Amphetamines are drugs. They can be legal or illegal. They are legal when they are prescribed by a doctor and used to treat health problems such as obesity, narcolepsy, or attention deficit hyperactivity disorder (ADHD). Using amphetamines can lead to addiction.
Amphetamines are illegal when they are used without a prescription to get high or improve performance. In this case, they are known as street, or recreational drugs, and using them can lead to addiction. This article describes this aspect of amphetamines.
Types of Illegal Amphetamines
There are different kinds of street amphetamines. Common ones and some of their slang terms are:
- Amphetamine: goey, louee, speed, uppers, whiz
- Dextroamphetamine (ADHD medicine used illegally): dexies, kiddie-speed, pep pills, uppers; black beauty (when combined with amphetamine)
- Methamphetamine (crystal solid form): base, crystal, d-meth, fast, glass, ice, meth, speed, whiz, pure, wax
- Methamphetamine (liquid form): leopard's blood, liquid red, ox blood, red speed
Illegal amphetamines come in different forms:
- Pills and capsules
- Powder and paste
They can be used in different ways:
- Dabbed onto the gums
- Inhaled through the nose (snorted)
- Injected into a vein (shooting up)
Amphetamines Effects on Your Brain
Amphetamines are stimulant drugs. They make the messages between your brain and body move faster. As a result, you are more alert and physically active. Some people use amphetamines to help them stay awake on the job or to study for a test. Others use them to boost their performance in sports.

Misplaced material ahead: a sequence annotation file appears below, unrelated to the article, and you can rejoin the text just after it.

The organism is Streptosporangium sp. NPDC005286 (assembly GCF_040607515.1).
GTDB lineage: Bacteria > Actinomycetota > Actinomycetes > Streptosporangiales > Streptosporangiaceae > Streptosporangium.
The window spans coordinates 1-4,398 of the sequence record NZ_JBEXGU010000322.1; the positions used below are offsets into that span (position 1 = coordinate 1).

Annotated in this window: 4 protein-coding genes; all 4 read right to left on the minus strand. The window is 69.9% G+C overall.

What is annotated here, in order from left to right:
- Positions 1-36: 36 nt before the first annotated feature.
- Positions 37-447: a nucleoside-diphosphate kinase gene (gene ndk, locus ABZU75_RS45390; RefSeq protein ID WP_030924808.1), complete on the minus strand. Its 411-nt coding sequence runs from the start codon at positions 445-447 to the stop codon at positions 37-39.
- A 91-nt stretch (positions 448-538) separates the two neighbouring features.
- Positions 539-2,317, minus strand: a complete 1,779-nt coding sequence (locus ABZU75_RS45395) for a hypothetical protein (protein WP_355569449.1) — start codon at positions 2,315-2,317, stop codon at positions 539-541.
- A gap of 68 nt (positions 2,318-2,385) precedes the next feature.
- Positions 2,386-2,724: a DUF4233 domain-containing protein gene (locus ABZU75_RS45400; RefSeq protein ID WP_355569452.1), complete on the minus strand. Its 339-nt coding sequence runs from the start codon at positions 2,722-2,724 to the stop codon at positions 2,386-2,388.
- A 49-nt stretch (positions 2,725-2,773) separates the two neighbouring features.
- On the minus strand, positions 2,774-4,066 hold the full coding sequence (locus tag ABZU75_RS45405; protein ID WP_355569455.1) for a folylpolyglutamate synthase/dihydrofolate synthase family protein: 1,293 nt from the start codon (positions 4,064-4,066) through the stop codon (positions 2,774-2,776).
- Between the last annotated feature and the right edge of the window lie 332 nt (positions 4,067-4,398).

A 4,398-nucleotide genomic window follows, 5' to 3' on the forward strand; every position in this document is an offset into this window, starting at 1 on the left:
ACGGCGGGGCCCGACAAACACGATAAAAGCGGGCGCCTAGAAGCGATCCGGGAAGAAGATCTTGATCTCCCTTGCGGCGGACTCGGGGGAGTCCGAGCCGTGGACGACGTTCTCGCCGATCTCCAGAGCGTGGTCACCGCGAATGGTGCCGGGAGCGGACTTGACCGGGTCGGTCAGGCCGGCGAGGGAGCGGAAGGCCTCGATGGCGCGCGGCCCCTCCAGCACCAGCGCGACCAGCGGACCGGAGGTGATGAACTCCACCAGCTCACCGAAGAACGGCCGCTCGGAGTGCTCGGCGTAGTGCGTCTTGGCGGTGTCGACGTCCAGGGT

Amphetamines also cause the brain to release dopamine. Dopamine is a chemical that is involved with mood, thinking, and movement. It is also called the feel-good brain chemical. Using amphetamines may cause pleasurable effects such as:
- Joy (euphoria, or "flash" or "rush") and less inhibition, similar to being drunk
- Feeling as if your thinking is extremely clear
- Feeling more in control, self-confident
- Wanting to be with and talk to people (more sociable)
- Increased energy
How fast you feel the effects of amphetamines depends on how they are used:
- Smoking or injecting into a vein (shooting up): Effects (the "rush") start right away and are intense and last a few minutes.
- Snorting: Effects (the "high") start in 3 to 5 minutes, are less intense than smoking or injecting, and last 15 to 30 minutes.
- Taken by mouth: Effects ("high") start in 15 to 20 minutes and last longer than smoking, injecting, or snorting, depending on how much is taken.
Harmful Effects of Amphetamines
Amphetamines can harm the body in many ways, and lead to:
- Appetite decrease and weight loss
- Heart problems such as fast heart rate, irregular heartbeat, increased blood pressure, and heart attack
- High body temperature and skin flushing
- Memory loss problems thinking clearly, and stroke
- Mood and emotional problems such as aggressive or violent behavior, depression, and suicide
- Ongoing hallucinations and inability to tell what is real
- Restlessness and tremors
- Skin sores
- Sleep problems
- Tooth decay (meth mouth)
People who use these drugs, especially methamphetamine, have a high chance of getting HIV and hepatitis B and C. This can be through sharing used needles with someone who has an infection. Or, it can be through having unsafe sex because drug use can lead to risky behaviors.
Amphetamines can cause birth defects when taken during pregnancy. Also, street drugs are not safe during breastfeeding.